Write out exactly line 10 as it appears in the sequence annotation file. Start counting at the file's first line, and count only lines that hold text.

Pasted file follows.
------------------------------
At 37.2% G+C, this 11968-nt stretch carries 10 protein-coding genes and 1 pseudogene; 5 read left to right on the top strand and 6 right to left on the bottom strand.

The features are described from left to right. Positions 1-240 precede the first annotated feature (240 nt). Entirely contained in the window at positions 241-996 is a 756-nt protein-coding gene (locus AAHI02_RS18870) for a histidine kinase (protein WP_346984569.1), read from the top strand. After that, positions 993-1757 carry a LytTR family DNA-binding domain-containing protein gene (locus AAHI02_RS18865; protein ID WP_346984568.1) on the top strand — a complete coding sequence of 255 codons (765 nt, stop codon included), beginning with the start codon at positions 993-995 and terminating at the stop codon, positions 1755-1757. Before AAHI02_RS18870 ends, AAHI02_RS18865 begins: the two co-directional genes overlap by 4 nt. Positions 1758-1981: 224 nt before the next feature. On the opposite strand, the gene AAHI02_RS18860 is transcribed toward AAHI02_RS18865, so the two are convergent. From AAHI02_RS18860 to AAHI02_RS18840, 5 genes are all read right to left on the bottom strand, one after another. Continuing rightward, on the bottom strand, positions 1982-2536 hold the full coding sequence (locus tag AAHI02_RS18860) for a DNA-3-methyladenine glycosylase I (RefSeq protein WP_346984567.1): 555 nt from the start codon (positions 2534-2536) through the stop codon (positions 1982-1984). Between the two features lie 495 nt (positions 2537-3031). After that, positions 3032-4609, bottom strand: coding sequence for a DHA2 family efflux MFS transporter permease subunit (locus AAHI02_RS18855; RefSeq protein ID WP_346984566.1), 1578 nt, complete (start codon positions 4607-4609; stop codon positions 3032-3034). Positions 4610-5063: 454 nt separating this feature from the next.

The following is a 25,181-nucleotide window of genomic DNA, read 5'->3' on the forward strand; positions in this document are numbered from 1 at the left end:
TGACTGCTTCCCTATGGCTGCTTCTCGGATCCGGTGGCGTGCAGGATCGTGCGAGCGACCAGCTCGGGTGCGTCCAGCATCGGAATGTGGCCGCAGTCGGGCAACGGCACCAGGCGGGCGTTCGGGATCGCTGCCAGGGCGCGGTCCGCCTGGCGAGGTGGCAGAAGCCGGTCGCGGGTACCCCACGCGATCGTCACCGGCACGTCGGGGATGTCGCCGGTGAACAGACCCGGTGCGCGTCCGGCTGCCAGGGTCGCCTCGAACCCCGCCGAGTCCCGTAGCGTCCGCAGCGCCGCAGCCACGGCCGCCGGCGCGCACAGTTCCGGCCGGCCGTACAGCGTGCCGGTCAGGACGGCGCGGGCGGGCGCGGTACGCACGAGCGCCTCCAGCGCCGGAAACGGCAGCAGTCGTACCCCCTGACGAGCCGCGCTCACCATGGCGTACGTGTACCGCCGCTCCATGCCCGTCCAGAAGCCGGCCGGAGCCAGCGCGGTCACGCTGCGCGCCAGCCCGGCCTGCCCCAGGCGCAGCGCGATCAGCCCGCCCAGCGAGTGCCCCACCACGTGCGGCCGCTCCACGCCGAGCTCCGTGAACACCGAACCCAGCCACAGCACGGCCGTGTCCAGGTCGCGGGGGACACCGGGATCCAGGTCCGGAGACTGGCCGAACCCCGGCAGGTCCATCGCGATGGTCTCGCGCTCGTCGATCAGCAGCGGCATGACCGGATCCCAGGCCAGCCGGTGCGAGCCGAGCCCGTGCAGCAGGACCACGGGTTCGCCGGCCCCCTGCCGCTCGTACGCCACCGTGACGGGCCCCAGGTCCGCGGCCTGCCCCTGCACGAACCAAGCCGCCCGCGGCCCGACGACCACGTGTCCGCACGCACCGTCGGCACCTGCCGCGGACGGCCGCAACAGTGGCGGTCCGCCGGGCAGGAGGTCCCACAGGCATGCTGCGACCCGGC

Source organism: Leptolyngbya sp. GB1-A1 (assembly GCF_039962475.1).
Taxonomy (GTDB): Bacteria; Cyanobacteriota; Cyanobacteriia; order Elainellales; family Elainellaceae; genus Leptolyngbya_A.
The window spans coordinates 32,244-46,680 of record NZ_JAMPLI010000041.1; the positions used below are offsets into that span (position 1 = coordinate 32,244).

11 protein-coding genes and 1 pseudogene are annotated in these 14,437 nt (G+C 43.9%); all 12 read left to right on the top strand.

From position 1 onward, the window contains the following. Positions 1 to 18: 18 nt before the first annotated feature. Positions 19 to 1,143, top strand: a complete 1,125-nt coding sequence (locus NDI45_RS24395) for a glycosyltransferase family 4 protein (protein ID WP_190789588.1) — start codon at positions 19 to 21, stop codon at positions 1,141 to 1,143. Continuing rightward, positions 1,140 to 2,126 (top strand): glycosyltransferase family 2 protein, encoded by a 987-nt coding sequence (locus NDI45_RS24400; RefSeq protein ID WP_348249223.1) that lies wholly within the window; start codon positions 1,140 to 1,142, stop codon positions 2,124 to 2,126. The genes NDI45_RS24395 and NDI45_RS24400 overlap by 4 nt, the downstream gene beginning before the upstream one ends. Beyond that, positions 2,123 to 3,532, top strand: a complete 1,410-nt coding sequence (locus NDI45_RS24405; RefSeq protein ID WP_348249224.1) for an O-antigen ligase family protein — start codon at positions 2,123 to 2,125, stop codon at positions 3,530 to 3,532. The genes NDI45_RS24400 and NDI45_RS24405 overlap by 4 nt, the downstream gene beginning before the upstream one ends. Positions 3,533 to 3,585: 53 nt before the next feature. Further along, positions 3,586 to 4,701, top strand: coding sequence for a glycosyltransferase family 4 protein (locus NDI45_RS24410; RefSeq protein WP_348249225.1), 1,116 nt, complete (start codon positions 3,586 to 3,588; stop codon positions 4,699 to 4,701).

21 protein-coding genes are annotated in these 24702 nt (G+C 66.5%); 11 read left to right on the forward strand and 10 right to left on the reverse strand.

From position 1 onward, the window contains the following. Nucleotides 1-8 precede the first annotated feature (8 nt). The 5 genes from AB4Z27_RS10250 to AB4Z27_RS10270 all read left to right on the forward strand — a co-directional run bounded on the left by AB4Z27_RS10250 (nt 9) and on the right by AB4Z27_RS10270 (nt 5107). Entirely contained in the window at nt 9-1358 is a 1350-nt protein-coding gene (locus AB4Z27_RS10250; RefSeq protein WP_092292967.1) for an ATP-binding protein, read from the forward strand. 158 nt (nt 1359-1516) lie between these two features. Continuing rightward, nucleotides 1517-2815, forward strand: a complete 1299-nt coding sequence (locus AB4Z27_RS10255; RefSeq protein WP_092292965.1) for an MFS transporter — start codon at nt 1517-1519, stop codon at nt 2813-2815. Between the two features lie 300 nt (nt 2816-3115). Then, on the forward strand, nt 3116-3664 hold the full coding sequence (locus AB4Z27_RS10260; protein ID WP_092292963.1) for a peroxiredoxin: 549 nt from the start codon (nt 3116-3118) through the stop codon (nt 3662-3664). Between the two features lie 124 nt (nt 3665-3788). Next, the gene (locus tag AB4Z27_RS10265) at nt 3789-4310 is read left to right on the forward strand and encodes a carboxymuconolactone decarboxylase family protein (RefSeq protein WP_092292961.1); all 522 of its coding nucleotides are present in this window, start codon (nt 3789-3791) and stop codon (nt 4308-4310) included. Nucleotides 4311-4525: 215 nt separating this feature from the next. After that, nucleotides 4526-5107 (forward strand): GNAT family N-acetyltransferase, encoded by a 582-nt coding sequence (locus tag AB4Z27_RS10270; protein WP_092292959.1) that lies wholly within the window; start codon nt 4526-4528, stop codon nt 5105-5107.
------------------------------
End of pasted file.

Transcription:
21 protein-coding genes are annotated in these 24702 nt (G+C 66.5%); 11 read left to right on the forward strand and 10 right to left on the reverse strand.